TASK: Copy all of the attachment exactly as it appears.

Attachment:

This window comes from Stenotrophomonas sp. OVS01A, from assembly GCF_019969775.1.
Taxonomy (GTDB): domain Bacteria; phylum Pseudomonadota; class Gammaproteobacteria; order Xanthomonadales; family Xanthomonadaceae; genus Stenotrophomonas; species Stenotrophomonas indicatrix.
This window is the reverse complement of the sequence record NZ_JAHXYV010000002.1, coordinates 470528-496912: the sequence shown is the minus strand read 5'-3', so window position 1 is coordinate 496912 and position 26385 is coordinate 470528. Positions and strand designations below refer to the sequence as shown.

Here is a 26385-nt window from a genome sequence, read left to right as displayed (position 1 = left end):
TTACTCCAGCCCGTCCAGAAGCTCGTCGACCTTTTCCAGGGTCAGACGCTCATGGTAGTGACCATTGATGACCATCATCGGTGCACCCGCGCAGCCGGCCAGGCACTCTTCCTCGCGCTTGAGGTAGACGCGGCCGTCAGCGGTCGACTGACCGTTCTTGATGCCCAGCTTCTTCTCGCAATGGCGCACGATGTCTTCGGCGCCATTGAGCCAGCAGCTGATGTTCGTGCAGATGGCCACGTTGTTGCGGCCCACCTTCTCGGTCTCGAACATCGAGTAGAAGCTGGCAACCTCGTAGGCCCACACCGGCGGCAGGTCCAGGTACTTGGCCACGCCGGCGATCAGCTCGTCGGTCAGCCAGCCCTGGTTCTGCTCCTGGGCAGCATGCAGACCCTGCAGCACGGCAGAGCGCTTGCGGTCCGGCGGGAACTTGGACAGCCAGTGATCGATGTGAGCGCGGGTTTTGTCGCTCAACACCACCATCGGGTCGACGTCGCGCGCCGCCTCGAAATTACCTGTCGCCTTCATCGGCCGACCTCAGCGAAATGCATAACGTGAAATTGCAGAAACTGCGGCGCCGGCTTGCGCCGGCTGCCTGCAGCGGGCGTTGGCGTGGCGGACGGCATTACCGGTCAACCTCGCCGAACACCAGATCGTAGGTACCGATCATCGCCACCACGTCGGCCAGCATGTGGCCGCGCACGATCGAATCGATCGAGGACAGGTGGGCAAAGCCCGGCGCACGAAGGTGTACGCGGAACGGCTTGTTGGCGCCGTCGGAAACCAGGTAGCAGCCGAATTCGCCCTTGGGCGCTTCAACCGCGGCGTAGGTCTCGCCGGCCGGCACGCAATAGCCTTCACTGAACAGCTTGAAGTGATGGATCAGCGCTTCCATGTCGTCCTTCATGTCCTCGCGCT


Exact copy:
This window comes from Stenotrophomonas sp. OVS01A, from assembly GCF_019969775.1.
Taxonomy (GTDB): domain Bacteria; phylum Pseudomonadota; class Gammaproteobacteria; order Xanthomonadales; family Xanthomonadaceae; genus Stenotrophomonas; species Stenotrophomonas indicatrix.
This window is the reverse complement of the sequence record NZ_JAHXYV010000002.1, coordinates 470528-496912: the sequence shown is the minus strand read 5'-3', so window position 1 is coordinate 496912 and position 26385 is coordinate 470528. Positions and strand designations below refer to the sequence as shown.

Here is a 26385-nt window from a genome sequence, read left to right as displayed (position 1 = left end):
TTACTCCAGCCCGTCCAGAAGCTCGTCGACCTTTTCCAGGGTCAGACGCTCATGGTAGTGACCATTGATGACCATCATCGGTGCACCCGCGCAGCCGGCCAGGCACTCTTCCTCGCGCTTGAGGTAGACGCGGCCGTCAGCGGTCGACTGACCGTTCTTGATGCCCAGCTTCTTCTCGCAATGGCGCACGATGTCTTCGGCGCCATTGAGCCAGCAGCTGATGTTCGTGCAGATGGCCACGTTGTTGCGGCCCACCTTCTCGGTCTCGAACATCGAGTAGAAGCTGGCAACCTCGTAGGCCCACACCGGCGGCAGGTCCAGGTACTTGGCCACGCCGGCGATCAGCTCGTCGGTCAGCCAGCCCTGGTTCTGCTCCTGGGCAGCATGCAGACCCTGCAGCACGGCAGAGCGCTTGCGGTCCGGCGGGAACTTGGACAGCCAGTGATCGATGTGAGCGCGGGTTTTGTCGCTCAACACCACCATCGGGTCGACGTCGCGCGCCGCCTCGAAATTACCTGTCGCCTTCATCGGCCGACCTCAGCGAAATGCATAACGTGAAATTGCAGAAACTGCGGCGCCGGCTTGCGCCGGCTGCCTGCAGCGGGCGTTGGCGTGGCGGACGGCATTACCGGTCAACCTCGCCGAACACCAGATCGTAGGTACCGATCATCGCCACCACGTCGGCCAGCATGTGGCCGCGCACGATCGAATCGATCGAGGACAGGTGGGCAAAGCCCGGCGCACGAAGGTGTACGCGGAACGGCTTGTTGGCGCCGTCGGAAACCAGGTAGCAGCCGAATTCGCCCTTGGGCGCTTCAACCGCGGCGTAGGTCTCGCCGGCCGGCACGCAATAGCCTTCACTGAACAGCTTGAAGTGATGGATCAGCGCTTCCATGTCGTCCTTCATGTCCTCGCGCT